Short annotation: In this book Gerald the elephant finds himself having a family of birds living on his head and the adventures he has trying to get them off.

The genre: Realistic fiction, Picture book

Grade level: Kindgraden to Second grade

Readers who will like this book: Some of the people that would enjoy this book would be students, educators and parents because this book teaches about the importance of asking nicely and the importance of being polite. It’s also just a fun book to read and enjoy.

Personal response and rating: I would give this book a 5; I really enjoyed the characters Gerald the elephant and Piggy the pig in this book because of the personality that was brought to the book. I also like that this is a great book to hand to children that are first learning to read, knowing that they will most likely be able to understand the story.

Question: What does it mean to be polite, and why is being polite important?

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City Dog, Country Frog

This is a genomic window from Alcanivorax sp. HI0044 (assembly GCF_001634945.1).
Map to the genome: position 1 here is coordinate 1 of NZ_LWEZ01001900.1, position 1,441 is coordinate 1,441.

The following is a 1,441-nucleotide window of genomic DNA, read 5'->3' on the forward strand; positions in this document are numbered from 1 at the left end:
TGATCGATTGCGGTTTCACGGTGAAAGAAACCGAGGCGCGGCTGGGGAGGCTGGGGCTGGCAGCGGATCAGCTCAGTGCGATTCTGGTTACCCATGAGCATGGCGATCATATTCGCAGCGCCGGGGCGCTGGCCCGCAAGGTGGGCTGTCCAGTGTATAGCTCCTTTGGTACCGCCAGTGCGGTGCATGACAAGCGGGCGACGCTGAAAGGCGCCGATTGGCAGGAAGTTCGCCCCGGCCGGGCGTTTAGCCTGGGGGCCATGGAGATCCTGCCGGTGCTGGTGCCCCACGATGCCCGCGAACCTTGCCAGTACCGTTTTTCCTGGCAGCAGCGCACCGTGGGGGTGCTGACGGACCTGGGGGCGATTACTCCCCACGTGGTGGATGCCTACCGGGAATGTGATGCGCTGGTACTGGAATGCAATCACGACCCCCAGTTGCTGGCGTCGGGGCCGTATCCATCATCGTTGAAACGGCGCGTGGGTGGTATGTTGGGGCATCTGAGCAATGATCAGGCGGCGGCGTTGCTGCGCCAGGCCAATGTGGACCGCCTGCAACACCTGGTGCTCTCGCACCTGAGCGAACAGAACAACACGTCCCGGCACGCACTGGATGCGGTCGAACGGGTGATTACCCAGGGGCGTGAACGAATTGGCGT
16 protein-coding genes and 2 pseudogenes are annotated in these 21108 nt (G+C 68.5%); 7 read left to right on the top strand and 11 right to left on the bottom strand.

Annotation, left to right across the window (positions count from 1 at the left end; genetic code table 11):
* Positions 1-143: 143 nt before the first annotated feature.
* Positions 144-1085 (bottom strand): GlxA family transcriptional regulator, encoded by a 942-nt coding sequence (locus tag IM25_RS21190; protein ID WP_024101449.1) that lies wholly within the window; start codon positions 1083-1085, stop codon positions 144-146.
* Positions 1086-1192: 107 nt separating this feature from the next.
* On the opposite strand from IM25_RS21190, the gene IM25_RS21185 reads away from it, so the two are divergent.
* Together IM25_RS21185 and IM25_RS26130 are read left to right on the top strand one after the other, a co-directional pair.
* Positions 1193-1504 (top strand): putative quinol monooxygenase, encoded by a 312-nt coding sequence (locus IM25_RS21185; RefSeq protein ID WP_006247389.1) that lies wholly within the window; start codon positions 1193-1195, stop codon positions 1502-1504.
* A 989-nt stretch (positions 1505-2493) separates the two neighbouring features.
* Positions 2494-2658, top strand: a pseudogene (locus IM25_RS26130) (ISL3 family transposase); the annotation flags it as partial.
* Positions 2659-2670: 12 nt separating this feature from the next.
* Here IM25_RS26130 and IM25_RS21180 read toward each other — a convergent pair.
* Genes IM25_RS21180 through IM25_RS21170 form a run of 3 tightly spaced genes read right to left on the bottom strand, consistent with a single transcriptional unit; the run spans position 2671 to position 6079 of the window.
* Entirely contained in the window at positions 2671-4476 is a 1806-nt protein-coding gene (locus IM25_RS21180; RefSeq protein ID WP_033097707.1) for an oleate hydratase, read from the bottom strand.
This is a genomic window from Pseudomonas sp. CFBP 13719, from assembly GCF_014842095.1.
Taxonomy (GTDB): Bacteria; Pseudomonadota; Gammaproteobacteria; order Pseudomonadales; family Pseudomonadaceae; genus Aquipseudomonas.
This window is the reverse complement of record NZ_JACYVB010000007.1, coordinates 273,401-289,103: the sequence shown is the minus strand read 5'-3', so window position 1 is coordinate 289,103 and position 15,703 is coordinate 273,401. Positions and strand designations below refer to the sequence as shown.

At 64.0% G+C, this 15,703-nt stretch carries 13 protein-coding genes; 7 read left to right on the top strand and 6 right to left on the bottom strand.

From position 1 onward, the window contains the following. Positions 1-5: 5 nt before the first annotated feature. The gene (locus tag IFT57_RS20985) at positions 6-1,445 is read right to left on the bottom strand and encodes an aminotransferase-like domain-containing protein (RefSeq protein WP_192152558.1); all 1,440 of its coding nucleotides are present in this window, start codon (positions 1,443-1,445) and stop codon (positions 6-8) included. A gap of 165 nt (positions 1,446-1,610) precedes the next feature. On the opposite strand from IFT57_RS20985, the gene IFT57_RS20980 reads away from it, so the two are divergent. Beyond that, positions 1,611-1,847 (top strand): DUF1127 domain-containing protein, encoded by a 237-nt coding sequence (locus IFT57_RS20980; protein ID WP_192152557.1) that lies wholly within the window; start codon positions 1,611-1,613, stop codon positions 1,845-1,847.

Title: City Dog, Country Frog

Bibliographic information: Willems, M. (2010). City Dog, Country Frog. New York, New York: Hyperion Books for Children

Brief annotation: City Dog runs as far as he can and finds Country Frog. They become friends and teach each other new games. When winter comes, City dog can’t find Country frog. In the spring, he makes a new friend again.

Genre: Picture book

Grade level: K – 2

Readers who will like this: Children who are new and are trying to make new friends will like this book.

Rating: 4 – This book has great illustrations and a great story about friendship.

Question:What is your favorite game to play with your friends?

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The Pigeon Wants a Puppy!

Title: The Pigeon Wants a Puppy!

Bibliographic Information: Willems, M. (2008). The pigeon wants a puppy! New York: Hyperion Books.

Annotation: This book is about two pigeons who can easily get annoyed with one another. One begs and begs for a puppy, until it hears a puppy bark. The pigeon changes its mind once it sees how large the puppy is, and then the other pigeon asks for a walrus.

Genre: Picturebook/comic

Grade level: Preschool-1st grade

Readers who will like this book: Young readers who enjoy reading entertaining and funny stories.